From the outside, Sand Ridge Secure Treatment Center looks like a maximum security prison. Inside, more than 300 men live there, committed there by juries and judges throughout the state as “sexually violent persons.” The challenge, for staff, is to treat and reintegrate them into communities.
Wisconsin officials have nearly quadrupled the number of offenders released from state custody after they were committed as sexually violent persons. The risks to residents are reasonable, officials say, because the state’s treatment programs are working and new data suggest these offenders are less likely to reoffend than previously thought.
People in Wisconsin and Minnesota living just barely above the poverty line are about to see their health care fortunes change — in opposite directions.
In Lisa Nerenhausen’s house, the consequences of the state of Wisconsin’s approach to the Affordable Care Act are mixed.
It’s called the Affordable Care Act, but it looks as though obtaining health care coverage on the new private exchanges will generally be much more affordable in Minnesota than Wisconsin.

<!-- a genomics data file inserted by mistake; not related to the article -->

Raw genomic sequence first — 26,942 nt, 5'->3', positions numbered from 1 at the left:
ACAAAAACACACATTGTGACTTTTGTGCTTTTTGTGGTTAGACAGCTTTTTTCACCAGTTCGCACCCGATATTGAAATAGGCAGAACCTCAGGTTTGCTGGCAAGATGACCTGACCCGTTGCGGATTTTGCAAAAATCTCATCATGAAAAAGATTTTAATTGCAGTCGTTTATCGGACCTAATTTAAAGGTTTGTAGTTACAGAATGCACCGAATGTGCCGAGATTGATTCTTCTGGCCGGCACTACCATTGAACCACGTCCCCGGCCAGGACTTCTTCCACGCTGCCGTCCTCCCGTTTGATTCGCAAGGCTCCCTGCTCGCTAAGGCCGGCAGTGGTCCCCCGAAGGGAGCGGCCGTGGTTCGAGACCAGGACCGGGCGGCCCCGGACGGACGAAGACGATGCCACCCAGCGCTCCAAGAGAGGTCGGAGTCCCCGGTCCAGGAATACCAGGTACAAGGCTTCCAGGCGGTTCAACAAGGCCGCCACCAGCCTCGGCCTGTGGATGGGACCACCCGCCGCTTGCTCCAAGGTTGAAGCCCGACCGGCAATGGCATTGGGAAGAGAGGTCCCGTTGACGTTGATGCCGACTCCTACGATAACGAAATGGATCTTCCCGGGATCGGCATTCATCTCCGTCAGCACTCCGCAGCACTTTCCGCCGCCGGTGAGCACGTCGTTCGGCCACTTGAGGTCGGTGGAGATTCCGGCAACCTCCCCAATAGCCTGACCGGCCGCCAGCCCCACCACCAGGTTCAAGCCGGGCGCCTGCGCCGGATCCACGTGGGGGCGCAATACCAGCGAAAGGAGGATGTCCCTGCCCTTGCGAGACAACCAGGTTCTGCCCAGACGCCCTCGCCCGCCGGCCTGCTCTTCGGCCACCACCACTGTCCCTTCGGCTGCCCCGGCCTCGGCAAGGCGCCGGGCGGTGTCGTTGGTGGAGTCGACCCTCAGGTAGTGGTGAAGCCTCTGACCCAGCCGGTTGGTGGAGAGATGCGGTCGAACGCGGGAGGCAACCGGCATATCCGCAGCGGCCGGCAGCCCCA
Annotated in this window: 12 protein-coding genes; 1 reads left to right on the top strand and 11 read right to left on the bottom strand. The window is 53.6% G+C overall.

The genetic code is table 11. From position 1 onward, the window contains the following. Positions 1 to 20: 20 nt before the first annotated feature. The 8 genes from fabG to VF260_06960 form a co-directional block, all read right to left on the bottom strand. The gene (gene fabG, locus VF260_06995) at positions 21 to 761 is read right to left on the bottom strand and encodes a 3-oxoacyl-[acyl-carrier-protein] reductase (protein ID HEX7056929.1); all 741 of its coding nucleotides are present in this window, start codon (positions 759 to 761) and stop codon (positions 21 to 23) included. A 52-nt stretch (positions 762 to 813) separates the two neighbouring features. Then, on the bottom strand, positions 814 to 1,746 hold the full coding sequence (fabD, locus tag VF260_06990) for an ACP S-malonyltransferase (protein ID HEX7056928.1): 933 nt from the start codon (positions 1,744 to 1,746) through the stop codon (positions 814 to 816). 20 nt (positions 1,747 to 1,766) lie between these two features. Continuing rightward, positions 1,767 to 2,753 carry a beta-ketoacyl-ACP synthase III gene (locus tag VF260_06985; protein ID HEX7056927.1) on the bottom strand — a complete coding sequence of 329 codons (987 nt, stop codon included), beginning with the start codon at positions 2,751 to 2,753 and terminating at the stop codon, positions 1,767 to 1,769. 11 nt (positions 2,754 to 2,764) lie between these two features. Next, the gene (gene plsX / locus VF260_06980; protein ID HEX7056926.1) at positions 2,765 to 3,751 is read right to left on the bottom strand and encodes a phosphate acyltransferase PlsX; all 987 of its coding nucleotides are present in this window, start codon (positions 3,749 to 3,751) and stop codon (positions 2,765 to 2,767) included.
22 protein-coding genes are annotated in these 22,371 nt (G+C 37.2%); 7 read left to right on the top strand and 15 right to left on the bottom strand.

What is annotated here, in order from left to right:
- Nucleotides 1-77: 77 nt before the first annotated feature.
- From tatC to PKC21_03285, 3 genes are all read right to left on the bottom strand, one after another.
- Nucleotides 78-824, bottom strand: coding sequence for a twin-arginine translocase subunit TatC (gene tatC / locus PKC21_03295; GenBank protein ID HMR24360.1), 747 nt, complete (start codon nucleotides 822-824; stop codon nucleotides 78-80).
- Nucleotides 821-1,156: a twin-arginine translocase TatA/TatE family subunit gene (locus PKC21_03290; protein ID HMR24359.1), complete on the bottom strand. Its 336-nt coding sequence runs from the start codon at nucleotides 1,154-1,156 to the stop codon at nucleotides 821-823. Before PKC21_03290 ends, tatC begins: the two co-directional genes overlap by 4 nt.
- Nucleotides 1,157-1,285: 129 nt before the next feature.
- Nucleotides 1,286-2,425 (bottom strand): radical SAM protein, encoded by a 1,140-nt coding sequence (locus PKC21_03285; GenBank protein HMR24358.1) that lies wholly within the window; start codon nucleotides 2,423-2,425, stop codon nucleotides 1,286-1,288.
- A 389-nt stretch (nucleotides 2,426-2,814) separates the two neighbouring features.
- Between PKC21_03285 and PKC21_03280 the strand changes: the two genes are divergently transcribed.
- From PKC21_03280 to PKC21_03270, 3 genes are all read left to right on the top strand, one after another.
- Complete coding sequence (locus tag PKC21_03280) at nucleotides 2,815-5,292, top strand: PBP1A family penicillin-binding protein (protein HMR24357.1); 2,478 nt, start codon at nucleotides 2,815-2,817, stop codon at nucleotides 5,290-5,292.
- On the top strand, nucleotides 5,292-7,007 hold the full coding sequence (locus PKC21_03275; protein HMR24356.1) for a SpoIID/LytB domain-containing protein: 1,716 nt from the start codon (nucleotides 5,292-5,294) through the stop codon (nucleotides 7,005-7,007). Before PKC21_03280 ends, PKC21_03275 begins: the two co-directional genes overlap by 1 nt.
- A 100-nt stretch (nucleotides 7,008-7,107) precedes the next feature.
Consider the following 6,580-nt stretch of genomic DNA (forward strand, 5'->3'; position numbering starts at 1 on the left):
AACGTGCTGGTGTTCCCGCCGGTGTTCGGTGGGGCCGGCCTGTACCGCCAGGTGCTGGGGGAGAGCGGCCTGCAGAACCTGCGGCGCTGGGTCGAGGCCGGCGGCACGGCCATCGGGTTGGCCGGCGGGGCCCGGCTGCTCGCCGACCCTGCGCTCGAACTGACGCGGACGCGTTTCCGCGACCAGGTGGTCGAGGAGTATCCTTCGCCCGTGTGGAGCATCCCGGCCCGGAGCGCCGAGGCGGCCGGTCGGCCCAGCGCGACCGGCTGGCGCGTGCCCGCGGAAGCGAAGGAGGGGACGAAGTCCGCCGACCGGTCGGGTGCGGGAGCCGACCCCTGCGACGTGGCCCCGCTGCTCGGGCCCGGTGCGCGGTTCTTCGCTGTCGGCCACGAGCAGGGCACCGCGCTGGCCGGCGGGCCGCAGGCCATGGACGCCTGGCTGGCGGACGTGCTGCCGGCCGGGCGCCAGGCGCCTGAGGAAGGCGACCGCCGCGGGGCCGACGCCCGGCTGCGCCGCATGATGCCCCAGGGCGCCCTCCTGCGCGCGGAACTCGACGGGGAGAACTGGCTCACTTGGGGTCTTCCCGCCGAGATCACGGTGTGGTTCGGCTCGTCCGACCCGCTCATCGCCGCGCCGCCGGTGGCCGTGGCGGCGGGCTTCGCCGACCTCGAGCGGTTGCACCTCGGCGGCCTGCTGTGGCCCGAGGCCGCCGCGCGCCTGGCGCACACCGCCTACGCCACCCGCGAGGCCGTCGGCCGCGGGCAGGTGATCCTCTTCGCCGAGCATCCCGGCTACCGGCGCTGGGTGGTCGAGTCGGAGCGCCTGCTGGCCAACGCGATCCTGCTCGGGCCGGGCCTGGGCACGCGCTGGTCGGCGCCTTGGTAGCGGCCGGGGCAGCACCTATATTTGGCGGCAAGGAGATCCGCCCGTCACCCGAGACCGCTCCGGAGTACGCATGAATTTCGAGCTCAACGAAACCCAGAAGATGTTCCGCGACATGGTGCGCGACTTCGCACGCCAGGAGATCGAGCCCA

Eleta Pierce has been on and off MinnesotaCare, a program for working low-income people. Beginning Jan. 1, Pierce and her family will be eligible for Medicaid coverage.
The mayor garnered a 43-vote margin Tuesday, while two city council members held onto razor-thin leads in Glenwood City recall elections sparked by controversy over a proposed frac sand mine.
Gov. Scott Walker is still deliberating whether to veto a controversial bill that would make it harder to force schools to drop Indian names and mascots.
After reversing his original position, Gov. Scott Walker on Friday signed legislation to request more federal money to help unemployed people with disabilities find jobs faster.
Despite the wake-up call sounded nationwide by recent mass shootings, huge gaps remain in how Wisconsin treats people with mental illnesses who run afoul of the law. State and county officials blame a shortage of psychiatrists, growing demand for services and high medication costs.
Advocates for offenders with mental illnesses suggest a number of approaches they feel would expand released offenders’ access to services and medication.
The state Department of Corrections hopes the federal Affordable Care Act will help released offenders get Medicaid. Starting next year, all Wisconsin residents below the poverty line will be eligible for BadgerCare Plus.